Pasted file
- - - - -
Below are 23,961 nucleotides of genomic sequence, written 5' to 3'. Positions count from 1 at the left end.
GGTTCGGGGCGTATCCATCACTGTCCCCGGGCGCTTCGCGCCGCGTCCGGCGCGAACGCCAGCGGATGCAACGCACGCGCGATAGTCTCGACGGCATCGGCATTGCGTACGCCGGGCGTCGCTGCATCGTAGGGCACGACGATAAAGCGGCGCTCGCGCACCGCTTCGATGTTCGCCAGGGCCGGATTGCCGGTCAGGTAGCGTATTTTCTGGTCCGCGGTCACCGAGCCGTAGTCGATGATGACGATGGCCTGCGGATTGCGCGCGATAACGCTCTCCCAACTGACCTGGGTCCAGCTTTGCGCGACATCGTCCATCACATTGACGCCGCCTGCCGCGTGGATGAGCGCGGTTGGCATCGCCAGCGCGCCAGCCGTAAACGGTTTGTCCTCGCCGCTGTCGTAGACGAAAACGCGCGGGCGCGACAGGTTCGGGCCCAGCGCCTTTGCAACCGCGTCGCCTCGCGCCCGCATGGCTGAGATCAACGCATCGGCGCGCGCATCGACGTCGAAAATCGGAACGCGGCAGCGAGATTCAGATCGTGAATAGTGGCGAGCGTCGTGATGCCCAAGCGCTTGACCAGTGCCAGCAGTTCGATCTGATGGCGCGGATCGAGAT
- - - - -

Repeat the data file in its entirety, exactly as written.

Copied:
Below are 23,961 nucleotides of genomic sequence, written 5' to 3'. Positions count from 1 at the left end.
GGTTCGGGGCGTATCCATCACTGTCCCCGGGCGCTTCGCGCCGCGTCCGGCGCGAACGCCAGCGGATGCAACGCACGCGCGATAGTCTCGACGGCATCGGCATTGCGTACGCCGGGCGTCGCTGCATCGTAGGGCACGACGATAAAGCGGCGCTCGCGCACCGCTTCGATGTTCGCCAGGGCCGGATTGCCGGTCAGGTAGCGTATTTTCTGGTCCGCGGTCACCGAGCCGTAGTCGATGATGACGATGGCCTGCGGATTGCGCGCGATAACGCTCTCCCAACTGACCTGGGTCCAGCTTTGCGCGACATCGTCCATCACATTGACGCCGCCTGCCGCGTGGATGAGCGCGGTTGGCATCGCCAGCGCGCCAGCCGTAAACGGTTTGTCCTCGCCGCTGTCGTAGACGAAAACGCGCGGGCGCGACAGGTTCGGGCCCAGCGCCTTTGCAACCGCGTCGCCTCGCGCCCGCATGGCTGAGATCAACGCATCGGCGCGCGCATCGACGTCGAAAATCGGAACGCGGCAGCGAGATTCAGATCGTGAATAGTGGCGAGCGTCGTGATGCCCAAGCGCTTGACCAGTGCCAGCAGTTCGATCTGATGGCGCGGATCGAGAT